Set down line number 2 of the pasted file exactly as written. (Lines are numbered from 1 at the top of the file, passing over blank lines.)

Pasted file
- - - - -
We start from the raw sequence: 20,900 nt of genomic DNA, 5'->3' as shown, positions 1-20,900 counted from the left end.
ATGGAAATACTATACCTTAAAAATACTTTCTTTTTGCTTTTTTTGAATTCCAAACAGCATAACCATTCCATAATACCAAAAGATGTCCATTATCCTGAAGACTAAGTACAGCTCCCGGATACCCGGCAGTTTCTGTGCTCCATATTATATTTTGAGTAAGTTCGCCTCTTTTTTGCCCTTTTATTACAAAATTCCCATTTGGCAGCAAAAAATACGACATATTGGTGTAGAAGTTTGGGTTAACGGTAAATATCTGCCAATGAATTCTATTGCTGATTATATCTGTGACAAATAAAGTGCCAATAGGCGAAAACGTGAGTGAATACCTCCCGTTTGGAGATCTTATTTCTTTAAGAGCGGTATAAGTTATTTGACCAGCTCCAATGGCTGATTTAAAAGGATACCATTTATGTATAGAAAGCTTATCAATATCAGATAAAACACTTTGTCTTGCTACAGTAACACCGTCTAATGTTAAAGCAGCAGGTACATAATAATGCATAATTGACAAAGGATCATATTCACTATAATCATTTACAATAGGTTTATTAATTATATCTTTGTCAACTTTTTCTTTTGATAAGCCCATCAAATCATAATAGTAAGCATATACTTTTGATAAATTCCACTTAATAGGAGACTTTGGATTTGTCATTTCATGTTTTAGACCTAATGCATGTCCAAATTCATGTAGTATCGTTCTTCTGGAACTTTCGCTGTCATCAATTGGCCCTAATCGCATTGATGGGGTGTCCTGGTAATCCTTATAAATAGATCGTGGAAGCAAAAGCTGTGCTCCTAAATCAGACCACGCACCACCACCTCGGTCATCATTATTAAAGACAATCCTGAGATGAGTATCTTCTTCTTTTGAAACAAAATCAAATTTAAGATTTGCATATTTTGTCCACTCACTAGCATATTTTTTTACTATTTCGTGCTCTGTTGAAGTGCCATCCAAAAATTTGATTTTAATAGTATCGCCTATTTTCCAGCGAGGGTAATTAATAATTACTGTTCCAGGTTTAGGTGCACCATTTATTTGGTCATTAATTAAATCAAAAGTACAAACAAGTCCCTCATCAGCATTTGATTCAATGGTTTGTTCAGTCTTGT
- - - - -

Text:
ATGGAAATACTATACCTTAAAAATACTTTCTTTTTGCTTTTTTTGAATTCCAAACAGCATAACCATTCCATAATACCAAAAGATGTCCATTATCCTGAAGACTAAGTACAGCTCCCGGATACCCGGCAGTTTCTGTGCTCCATATTATATTTTGAGTAAGTTCGCCTCTTTTTTGCCCTTTTATTACAAAATTCCCATTTGGCAGCAAAAAATACGACATATTGGTGTAGAAGTTTGGGTTAACGGTAAATATCTGCCAATGAATTCTATTGCTGATTATATCTGTGACAAATAAAGTGCCAATAGGCGAAAACGTGAGTGAATACCTCCCGTTTGGAGATCTTATTTCTTTAAGAGCGGTATAAGTTATTTGACCAGCTCCAATGGCTGATTTAAAAGGATACCATTTATGTATAGAAAGCTTATCAATATCAGATAAAACACTTTGTCTTGCTACAGTAACACCGTCTAATGTTAAAGCAGCAGGTACATAATAATGCATAATTGACAAAGGATCATATTCACTATAATCATTTACAATAGGTTTATTAATTATATCTTTGTCAACTTTTTCTTTTGATAAGCCCATCAAATCATAATAGTAAGCATATACTTTTGATAAATTCCACTTAATAGGAGACTTTGGATTTGTCATTTCATGTTTTAGACCTAATGCATGTCCAAATTCATGTAGTATCGTTCTTCTGGAACTTTCGCTGTCATCAATTGGCCCTAATCGCATTGATGGGGTGTCCTGGTAATCCTTATAAATAGATCGTGGAAGCAAAAGCTGTGCTCCTAAATCAGACCACGCACCACCACCTCGGTCATCATTATTAAAGACAATCCTGAGATGAGTATCTTCTTCTTTTGAAACAAAATCAAATTTAAGATTTGCATATTTTGTCCACTCACTAGCATATTTTTTTACTATTTCGTGCTCTGTTGAAGTGCCATCCAAAAATTTGATTTTAATAGTATCGCCTATTTTCCAGCGAGGGTAATTAATAATTACTGTTCCAGGTTTAGGTGCACCATTTATTTGGTCATTAATTAAATCAAAAGTACAAACAAGTCCCTCATCAGCATTTGATTCAATGGTTTGTTCAGTCTTGT